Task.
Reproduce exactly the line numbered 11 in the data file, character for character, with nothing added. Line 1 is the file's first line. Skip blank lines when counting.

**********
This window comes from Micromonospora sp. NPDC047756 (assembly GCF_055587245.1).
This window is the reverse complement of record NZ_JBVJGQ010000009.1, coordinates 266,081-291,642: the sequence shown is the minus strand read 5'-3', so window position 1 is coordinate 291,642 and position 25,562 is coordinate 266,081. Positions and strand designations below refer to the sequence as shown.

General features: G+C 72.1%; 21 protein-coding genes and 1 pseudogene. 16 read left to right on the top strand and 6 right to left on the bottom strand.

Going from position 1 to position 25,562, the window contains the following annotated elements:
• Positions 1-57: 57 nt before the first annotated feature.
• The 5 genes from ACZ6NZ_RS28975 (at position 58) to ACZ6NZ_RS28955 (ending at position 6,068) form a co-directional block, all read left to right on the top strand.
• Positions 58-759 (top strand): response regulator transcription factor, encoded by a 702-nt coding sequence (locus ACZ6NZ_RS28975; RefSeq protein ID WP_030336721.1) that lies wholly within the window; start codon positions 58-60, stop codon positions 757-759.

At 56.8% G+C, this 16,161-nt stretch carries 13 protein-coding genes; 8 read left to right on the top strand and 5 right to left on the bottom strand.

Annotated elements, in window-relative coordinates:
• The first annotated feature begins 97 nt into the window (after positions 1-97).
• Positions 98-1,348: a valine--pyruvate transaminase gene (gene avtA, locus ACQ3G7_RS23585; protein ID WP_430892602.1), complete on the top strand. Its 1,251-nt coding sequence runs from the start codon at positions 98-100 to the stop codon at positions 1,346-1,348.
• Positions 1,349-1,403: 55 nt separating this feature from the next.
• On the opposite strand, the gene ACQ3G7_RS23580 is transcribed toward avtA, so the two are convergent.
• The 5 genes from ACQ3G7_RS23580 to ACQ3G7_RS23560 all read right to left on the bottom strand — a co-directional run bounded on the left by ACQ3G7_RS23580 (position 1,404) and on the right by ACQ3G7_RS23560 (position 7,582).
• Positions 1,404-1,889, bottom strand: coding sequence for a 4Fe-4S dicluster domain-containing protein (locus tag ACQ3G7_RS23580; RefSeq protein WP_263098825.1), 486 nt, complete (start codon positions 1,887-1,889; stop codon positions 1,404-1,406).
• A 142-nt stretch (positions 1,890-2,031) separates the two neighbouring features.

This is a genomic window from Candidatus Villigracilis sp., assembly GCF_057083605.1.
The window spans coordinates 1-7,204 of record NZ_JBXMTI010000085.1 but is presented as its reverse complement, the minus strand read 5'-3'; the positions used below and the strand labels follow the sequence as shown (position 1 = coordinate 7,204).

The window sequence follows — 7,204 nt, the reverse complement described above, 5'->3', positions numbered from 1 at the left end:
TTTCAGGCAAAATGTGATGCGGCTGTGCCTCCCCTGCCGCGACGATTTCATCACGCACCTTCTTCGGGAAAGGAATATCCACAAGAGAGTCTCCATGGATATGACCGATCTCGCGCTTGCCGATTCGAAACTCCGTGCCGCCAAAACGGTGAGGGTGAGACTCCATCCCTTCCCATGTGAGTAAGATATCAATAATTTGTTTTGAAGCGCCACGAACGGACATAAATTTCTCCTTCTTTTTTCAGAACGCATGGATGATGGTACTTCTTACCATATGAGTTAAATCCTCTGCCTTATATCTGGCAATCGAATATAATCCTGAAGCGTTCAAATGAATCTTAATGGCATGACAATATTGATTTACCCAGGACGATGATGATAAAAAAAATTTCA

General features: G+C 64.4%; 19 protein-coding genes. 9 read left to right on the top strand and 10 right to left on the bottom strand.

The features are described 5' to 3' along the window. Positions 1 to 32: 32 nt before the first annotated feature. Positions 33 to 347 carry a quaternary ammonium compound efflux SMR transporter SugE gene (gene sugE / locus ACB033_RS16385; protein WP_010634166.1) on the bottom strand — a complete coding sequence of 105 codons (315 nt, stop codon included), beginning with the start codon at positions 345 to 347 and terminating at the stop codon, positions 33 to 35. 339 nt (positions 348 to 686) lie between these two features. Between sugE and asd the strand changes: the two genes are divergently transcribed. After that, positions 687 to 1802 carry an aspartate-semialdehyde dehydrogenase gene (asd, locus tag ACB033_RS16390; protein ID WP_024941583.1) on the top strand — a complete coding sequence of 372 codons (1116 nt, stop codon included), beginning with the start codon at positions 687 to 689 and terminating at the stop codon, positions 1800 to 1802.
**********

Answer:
• Positions 98-1,348: a valine--pyruvate transaminase gene (gene avtA, locus ACQ3G7_RS23585; protein ID WP_430892602.1), complete on the top strand. Its 1,251-nt coding sequence runs from the start codon at positions 98-100 to the stop codon at positions 1,346-1,348.